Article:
Supreme Court refuses to block Texas abortion ban for second time
The Supreme Court refused to block Texas’ unconstitutional abortion ban for the second time on Friday. The court decided to postpone a request from the Department of Justice (DOJ) to suspend the law. Arguments are expected to be heard Nov. 1 over whether the DOJ has the right to challenge Texas law in court.
The conservative 6-3 majority in the Supreme Court has evaded constitutional violations of the Texas abortion ban since it was enacted two months ago. This was carried out on the fragile basis that the Supreme Court should not rule on a case while the lower courts are still debating its legality, and because Texas law has an unprecedented form of legal application for its ban on abortion.
Texas law prohibits all abortions after a fetal heartbeat can be detected, at about six weeks of pregnancy. Six weeks is long before an embryo can be scientifically considered to be a fetus, and long before most women even know they are pregnant. Reports from women’s health care providers show that abortions in the state have fallen by 80 percent since the law came into force.
Republican-led states have attempted to pass similar laws in the past, all overturned by the Supreme Court for violating the 1973 ruling in Roe vs. Wade.
However, this new law has no direct government application. Rather, it prohibits state employees from applying the law as a crime and instead passes the enforcement on to private citizens, who are encouraged to take self-defense measures and prosecute women and caregivers. health for having undergone or performed an abortion.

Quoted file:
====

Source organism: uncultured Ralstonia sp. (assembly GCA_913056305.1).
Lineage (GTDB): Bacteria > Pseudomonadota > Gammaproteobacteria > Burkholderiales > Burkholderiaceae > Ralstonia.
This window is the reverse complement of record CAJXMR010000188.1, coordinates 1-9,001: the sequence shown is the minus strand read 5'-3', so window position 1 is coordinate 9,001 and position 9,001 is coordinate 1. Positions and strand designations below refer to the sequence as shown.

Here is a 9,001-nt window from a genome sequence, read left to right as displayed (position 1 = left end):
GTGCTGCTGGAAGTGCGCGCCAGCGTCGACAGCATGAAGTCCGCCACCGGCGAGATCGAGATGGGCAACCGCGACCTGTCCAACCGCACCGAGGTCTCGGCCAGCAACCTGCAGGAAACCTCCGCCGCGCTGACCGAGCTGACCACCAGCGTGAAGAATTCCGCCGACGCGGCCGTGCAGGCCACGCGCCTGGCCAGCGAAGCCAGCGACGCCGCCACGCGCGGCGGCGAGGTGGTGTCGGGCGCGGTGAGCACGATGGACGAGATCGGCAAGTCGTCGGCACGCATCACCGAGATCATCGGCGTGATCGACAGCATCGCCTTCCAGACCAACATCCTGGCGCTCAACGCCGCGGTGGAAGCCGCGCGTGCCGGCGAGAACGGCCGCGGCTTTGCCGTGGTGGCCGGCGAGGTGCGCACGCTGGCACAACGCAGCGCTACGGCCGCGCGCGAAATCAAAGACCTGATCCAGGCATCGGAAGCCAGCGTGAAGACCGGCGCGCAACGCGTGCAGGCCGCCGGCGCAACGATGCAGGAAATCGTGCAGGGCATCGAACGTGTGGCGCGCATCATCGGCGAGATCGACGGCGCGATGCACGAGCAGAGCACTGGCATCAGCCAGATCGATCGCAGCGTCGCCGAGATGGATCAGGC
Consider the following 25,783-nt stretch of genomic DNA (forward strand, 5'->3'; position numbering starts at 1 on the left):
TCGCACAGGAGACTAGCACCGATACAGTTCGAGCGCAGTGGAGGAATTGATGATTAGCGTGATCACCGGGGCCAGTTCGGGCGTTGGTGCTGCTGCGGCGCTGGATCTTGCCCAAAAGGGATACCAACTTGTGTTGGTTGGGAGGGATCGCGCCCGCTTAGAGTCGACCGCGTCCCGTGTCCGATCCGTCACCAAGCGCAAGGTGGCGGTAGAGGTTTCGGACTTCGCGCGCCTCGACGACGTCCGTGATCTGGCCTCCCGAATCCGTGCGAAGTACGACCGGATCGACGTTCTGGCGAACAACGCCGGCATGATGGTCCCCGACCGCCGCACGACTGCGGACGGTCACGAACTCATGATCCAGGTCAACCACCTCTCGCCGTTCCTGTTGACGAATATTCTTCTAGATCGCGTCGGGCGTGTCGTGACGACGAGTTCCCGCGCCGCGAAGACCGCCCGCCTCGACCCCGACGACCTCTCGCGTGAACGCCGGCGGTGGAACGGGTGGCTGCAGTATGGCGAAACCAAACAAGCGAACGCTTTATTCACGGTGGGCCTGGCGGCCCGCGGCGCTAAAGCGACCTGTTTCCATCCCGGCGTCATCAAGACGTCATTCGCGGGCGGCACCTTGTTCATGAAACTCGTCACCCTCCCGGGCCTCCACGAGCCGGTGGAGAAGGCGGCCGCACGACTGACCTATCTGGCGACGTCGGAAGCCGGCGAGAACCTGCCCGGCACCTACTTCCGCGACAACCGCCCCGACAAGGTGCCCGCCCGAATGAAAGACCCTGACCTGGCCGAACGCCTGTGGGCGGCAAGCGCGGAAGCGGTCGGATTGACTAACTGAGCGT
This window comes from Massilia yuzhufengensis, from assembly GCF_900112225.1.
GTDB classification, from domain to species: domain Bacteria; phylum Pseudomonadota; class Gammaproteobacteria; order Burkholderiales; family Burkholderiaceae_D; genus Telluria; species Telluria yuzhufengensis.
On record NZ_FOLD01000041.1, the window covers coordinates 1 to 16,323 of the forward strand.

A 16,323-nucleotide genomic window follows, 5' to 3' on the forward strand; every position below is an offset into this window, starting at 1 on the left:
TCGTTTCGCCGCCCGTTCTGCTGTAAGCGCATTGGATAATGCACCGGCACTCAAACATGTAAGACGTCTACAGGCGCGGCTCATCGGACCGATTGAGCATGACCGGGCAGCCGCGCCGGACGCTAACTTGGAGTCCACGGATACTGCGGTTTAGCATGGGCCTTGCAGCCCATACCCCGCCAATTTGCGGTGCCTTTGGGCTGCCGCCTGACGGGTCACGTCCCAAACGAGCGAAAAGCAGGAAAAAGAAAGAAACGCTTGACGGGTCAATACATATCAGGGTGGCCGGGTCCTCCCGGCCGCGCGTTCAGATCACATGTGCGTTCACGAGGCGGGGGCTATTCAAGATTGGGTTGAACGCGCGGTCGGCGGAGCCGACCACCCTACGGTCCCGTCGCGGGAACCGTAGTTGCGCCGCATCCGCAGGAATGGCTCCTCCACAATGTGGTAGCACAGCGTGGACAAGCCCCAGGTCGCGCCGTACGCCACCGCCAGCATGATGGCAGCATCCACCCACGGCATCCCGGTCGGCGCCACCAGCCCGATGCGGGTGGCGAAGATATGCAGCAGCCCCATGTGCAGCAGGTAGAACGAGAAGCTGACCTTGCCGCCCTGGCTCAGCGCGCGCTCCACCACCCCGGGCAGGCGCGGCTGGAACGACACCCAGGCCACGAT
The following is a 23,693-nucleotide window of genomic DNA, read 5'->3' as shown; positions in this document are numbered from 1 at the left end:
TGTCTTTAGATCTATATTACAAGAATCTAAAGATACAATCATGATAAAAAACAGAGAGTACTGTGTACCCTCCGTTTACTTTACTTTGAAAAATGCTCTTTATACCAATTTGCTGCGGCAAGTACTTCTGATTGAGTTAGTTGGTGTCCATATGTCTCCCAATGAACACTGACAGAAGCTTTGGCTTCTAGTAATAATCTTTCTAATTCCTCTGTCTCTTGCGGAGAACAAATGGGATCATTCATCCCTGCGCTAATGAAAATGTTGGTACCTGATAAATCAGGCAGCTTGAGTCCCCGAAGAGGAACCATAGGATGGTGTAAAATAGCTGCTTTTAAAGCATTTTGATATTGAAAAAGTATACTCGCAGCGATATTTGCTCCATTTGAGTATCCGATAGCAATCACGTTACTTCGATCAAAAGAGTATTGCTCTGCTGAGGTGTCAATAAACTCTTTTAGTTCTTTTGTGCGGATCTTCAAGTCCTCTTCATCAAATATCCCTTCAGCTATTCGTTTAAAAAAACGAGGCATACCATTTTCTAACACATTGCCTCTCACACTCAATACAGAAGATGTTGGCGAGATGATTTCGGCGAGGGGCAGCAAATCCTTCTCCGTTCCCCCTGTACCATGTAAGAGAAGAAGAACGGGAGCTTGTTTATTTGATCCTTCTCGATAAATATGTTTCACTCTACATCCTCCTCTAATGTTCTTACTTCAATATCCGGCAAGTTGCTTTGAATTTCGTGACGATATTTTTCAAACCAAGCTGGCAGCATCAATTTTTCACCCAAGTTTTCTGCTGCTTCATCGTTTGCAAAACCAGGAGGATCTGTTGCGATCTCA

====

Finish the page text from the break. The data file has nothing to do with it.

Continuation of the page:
Because the state government transferred enforcement to civil courts, abortion advocates and far-right judges have argued that the Justice Department cannot prosecute to obtain a court order preventing law enforcement.
If the Supreme Court dismisses the DOJ’s arguments and allows Texas law to remain in force, it will indeed be a smooth reversal of Roe vs. Wade. While it is still in effect, Roe deer will be circumvented by additional laws in states across the country using similar tactics, using civil law to enforce a criminal ban on the right to abortion.
Federal District Judge Robert Pitman – who temporarily blocked the law for two days before the higher Fifth Circuit Court ruling reimposed it – warned that Texas had “deliberately bypassed the traditional process” and “drafted the law with the intention of preventing review by federal courts, which have an obligation to protect the very rights that the law is likely to violate.
This form of constitutional loophole would not only have disastrous consequences for women’s reproductive rights, but for democratic rights in general. If the law is allowed to remain in force, then “no decision of this court is certain,” the DOJ warned in a statement on Friday. “States do not need to comply with, or even challenge, precedents with which they do not agree. They can simply prohibit the exercise of the rights which they disadvantage; reject state enforcement; and delegating to the general public the power to bring harassment actions threatening ruinous liability. … Texas should not achieve a different result simply by pairing its unconstitutional law with an unprecedented enforcement regime designed to evade traditional mechanisms of judicial review.